Digital Themes

Web 2.0

What is Web 2.0?

Web 2.0 is the second wave of World Wide Web development, marked by the rise in social media and user-generated content, and the transition of web pages from static to dynamic. The term Web 2.0 does not denote upgraded content or improved technology, but rather a shift in the way the internet is now used. This shift is characterized by a new level of connectivity through social media and a surge of information sharing.

Web 2.0 refers to this version of the internet that is user-friendly and accessible 24/7. While previously, websites were available for viewing at any time, this version involves support, collaboration, discussions, and all possibilities for interaction 24/7. Web 2.0 technologies help corporations maintain connections with employees and between employees, encouraging participation and collaboration from any department, anywhere in the world. Connecting with customers has also never been easier, with improved, interactive communication options.

This shift signals the desire for "online communities" and the need for people to feel connected through the internet. Blogs, social networking, and web 2.0 applications all enable the public to become content creators and contribute thoughts, ideas, theories, and suggestions to the internet. While people were passive viewers of online content in the first iteration of the internet (Web 1.0), they are now active participants in what is seen and shared. Social media sites, blog sites, and Wikipedia are all examples of new Web 2.0 sites, encouraging users to create and publish their own content.

The next iteration of the World Wide Web will be Web 3.0, with many speculating that it will be referred to as the intelligent web or the semantic web. This semantic web is expected to be customized to each user, with greater intuitive technologies.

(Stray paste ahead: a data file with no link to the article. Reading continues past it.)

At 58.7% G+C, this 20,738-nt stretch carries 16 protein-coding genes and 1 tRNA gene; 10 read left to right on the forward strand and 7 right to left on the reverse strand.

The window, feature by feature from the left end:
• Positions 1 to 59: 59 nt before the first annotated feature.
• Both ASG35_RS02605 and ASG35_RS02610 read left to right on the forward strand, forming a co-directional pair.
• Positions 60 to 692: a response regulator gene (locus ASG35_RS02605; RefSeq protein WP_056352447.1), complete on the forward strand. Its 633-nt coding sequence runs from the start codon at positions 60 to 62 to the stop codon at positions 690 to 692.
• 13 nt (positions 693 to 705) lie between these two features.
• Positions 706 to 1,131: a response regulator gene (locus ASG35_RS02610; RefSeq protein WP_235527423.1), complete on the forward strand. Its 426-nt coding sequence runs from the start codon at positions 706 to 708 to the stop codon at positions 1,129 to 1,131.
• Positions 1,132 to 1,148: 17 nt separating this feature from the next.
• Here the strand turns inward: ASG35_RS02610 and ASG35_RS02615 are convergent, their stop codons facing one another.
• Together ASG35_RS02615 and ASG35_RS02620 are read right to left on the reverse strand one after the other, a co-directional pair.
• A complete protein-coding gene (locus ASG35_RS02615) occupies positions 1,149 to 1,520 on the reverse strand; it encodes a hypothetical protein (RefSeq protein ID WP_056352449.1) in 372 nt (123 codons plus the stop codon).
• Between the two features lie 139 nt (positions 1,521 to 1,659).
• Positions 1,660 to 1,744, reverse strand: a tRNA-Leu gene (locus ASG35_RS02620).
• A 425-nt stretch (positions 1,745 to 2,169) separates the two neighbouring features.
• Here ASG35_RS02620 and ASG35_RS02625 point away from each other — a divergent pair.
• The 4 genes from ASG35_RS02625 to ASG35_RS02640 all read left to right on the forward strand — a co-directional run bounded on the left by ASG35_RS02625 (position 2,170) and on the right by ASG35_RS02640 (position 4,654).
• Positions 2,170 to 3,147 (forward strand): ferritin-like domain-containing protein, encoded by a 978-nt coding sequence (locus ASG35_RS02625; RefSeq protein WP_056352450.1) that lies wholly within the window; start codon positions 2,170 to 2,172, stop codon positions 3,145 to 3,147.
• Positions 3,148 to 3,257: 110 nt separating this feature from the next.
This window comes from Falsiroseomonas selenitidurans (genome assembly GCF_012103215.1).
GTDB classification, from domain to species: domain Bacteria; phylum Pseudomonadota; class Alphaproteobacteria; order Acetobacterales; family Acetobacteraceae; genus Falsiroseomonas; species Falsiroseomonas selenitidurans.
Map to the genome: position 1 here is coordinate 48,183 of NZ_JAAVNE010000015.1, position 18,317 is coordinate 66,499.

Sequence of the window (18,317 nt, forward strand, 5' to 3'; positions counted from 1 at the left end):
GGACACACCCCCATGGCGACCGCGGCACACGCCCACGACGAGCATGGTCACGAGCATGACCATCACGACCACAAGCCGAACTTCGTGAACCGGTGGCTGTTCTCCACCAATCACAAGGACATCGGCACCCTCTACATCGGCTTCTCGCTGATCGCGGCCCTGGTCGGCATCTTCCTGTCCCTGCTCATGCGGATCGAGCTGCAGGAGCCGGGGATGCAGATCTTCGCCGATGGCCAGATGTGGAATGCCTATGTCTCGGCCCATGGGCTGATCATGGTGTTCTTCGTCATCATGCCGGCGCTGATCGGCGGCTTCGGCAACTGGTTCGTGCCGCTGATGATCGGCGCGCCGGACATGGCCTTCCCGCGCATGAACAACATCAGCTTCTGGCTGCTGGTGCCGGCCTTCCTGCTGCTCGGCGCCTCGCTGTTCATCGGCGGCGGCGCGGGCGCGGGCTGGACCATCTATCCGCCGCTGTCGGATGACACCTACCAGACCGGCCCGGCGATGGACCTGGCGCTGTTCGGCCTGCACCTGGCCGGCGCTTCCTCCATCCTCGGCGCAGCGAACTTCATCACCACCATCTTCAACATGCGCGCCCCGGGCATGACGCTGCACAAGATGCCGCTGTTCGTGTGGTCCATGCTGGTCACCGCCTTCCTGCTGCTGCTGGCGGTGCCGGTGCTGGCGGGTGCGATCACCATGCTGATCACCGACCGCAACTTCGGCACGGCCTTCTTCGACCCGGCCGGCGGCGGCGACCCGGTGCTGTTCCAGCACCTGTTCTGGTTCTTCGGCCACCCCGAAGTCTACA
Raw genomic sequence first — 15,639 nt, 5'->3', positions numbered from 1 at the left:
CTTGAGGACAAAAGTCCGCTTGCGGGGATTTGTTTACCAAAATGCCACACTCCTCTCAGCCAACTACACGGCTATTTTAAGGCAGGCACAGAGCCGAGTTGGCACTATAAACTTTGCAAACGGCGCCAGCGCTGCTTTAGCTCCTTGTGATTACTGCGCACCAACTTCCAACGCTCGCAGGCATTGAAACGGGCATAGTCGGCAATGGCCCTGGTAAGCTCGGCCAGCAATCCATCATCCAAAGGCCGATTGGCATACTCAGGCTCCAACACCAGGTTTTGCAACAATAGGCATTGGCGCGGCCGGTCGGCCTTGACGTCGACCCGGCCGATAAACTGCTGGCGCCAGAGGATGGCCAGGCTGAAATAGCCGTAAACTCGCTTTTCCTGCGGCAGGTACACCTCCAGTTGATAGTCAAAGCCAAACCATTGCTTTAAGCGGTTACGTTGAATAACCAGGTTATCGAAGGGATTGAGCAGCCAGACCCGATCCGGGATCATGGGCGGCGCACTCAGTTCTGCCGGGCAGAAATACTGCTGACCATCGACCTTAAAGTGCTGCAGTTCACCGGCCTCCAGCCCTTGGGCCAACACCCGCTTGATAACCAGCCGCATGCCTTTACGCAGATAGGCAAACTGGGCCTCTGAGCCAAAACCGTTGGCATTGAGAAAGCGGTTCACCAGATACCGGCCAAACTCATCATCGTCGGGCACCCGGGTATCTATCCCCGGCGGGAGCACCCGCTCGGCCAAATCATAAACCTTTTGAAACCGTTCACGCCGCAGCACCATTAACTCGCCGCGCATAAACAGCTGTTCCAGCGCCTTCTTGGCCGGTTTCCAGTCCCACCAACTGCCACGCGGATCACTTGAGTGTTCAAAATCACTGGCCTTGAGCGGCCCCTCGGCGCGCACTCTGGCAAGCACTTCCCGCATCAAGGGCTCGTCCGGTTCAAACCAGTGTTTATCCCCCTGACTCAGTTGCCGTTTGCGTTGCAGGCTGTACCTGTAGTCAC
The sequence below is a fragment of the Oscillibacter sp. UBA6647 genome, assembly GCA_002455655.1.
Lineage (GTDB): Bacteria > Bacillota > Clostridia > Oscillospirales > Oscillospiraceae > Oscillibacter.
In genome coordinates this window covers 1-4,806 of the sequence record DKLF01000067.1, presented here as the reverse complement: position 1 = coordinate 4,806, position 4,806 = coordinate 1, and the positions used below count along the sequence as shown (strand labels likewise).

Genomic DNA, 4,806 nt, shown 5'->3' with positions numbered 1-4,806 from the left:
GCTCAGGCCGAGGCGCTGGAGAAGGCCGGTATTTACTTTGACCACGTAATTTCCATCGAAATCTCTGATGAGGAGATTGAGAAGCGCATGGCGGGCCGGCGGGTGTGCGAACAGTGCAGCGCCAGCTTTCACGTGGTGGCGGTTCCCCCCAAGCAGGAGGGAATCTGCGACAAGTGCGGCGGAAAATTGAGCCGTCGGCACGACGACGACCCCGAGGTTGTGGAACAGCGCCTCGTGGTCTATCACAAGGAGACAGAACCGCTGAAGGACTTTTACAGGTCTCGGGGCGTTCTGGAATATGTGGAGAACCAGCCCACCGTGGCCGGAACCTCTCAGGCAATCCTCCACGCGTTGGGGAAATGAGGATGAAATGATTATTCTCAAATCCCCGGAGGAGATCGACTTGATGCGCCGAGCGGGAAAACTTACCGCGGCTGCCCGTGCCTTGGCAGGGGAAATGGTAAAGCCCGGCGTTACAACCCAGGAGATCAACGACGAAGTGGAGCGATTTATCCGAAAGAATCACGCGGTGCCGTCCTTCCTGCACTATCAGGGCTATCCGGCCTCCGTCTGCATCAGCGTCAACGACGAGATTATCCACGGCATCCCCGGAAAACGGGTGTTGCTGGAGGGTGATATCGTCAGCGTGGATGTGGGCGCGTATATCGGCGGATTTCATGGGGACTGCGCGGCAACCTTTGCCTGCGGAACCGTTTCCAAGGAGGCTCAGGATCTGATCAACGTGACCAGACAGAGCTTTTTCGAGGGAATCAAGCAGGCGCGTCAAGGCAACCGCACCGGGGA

What are the benefits of Web 2.0 technologies for your business?

  • Improved connectivity encourages interdepartmental communication, increasing collaboration and greater information sharing, ultimately enhancing product knowledge across the company.

  • Additional options to connect with suppliers and customers lead to fewer errors in communication and orders, and a better overall experience for your customers. Response time for service issues or order status is quicker when travel time and static messages are eliminated. 

  • Social media and public forums allow access to previously untapped information, such as customer perceptions, prospect information, competitor perception, customer values, and new trends. Viewing feeds in real-time and tapping into hashtags and trending topics are ways a company can harness these applications and use them to form lasting connections with their customers.

  • The influx of free web applications such as Facebook and Wikipedia allows companies to communicate more often with their customers, and respond quickly to complaints and service issues.

  • Interactive, dynamic websites encourage viewers to linger, allowing for more information to be gathered as well as communicated. Time spent on a web page and the impact (e.g. sale or service request) can both be measured, analyzed, and adjusted for improvement.
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